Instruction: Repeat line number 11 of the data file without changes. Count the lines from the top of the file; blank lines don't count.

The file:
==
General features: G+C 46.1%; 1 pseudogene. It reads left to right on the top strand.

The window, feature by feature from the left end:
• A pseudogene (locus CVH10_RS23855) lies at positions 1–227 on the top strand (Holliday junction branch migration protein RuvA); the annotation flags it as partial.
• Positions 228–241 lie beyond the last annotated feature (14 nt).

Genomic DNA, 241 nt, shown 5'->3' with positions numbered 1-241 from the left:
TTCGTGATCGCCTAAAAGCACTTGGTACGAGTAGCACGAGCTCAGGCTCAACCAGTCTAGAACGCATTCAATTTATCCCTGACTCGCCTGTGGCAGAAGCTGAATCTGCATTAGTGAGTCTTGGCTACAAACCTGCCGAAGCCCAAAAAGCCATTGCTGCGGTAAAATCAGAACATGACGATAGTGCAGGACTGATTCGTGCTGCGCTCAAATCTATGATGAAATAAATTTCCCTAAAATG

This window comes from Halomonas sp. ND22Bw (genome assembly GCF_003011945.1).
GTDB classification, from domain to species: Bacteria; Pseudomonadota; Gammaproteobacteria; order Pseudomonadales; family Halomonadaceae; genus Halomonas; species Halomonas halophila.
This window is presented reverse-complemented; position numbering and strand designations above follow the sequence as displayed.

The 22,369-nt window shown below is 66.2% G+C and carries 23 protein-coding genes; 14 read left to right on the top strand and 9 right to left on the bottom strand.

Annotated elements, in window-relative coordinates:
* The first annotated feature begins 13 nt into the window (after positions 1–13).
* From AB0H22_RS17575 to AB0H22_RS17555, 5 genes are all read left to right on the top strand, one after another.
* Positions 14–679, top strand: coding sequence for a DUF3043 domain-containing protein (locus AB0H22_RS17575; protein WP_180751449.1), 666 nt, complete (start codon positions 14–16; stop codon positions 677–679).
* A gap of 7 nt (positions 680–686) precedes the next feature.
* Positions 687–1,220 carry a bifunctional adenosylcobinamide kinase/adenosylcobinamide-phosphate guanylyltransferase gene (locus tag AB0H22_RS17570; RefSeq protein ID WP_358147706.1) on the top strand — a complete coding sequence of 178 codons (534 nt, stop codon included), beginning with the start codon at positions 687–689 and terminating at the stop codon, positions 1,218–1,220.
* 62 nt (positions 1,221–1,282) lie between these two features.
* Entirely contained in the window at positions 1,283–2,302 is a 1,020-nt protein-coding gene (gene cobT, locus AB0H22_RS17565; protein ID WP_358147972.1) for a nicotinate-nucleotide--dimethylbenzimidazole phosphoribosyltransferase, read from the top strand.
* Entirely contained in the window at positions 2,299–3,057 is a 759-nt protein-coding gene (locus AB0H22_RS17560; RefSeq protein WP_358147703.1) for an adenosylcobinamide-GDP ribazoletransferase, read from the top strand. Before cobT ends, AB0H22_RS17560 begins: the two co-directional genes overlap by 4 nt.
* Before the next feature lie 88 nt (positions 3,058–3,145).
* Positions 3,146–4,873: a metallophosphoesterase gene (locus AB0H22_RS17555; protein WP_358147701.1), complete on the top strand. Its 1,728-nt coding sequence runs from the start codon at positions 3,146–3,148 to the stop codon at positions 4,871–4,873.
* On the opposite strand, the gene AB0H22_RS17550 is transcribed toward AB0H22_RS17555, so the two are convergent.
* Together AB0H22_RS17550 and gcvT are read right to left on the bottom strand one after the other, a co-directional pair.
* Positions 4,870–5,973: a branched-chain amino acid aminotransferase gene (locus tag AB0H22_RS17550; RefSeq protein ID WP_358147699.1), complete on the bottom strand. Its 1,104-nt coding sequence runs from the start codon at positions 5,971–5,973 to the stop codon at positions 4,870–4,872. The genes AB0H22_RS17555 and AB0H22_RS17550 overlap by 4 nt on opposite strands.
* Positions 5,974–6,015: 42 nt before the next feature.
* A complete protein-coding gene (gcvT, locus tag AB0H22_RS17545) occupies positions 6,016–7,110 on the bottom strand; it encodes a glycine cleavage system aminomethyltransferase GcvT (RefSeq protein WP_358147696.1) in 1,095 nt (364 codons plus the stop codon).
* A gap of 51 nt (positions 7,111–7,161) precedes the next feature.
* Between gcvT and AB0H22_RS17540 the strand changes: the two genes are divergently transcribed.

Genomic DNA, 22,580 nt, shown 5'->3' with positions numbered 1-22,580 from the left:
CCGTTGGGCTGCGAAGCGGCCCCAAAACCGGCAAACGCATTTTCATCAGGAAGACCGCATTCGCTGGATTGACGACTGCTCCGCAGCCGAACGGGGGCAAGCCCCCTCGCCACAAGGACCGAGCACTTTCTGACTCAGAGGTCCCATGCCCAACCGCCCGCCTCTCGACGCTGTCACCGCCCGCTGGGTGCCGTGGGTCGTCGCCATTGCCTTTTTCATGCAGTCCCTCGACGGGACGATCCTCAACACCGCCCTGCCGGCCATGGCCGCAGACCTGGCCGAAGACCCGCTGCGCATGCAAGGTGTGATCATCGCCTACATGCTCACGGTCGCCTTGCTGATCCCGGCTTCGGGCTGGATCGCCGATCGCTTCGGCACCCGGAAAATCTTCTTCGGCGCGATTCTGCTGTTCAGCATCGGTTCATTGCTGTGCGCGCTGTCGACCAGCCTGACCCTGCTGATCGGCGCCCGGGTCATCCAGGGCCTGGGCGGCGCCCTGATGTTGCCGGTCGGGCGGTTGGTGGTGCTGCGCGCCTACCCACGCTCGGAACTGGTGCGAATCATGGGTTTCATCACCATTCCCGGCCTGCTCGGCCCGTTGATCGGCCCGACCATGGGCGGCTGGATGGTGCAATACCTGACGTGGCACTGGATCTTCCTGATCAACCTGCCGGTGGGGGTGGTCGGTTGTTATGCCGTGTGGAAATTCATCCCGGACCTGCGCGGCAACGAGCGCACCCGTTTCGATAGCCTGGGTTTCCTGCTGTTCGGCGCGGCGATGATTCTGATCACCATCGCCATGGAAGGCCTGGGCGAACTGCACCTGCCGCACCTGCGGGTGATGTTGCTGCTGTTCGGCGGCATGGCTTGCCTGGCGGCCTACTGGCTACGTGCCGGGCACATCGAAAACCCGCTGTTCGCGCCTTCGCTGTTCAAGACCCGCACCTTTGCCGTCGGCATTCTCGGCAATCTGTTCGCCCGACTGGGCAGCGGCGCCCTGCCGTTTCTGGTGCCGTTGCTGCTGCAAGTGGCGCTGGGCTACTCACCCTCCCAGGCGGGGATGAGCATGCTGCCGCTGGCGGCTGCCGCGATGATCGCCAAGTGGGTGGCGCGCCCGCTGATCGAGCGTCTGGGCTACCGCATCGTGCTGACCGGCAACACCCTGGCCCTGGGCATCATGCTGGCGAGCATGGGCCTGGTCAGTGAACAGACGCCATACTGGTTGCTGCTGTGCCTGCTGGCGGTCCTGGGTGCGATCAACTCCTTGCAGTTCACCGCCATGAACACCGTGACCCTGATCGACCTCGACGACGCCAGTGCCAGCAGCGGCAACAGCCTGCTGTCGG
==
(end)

Annotated elements, in window-relative coordinates: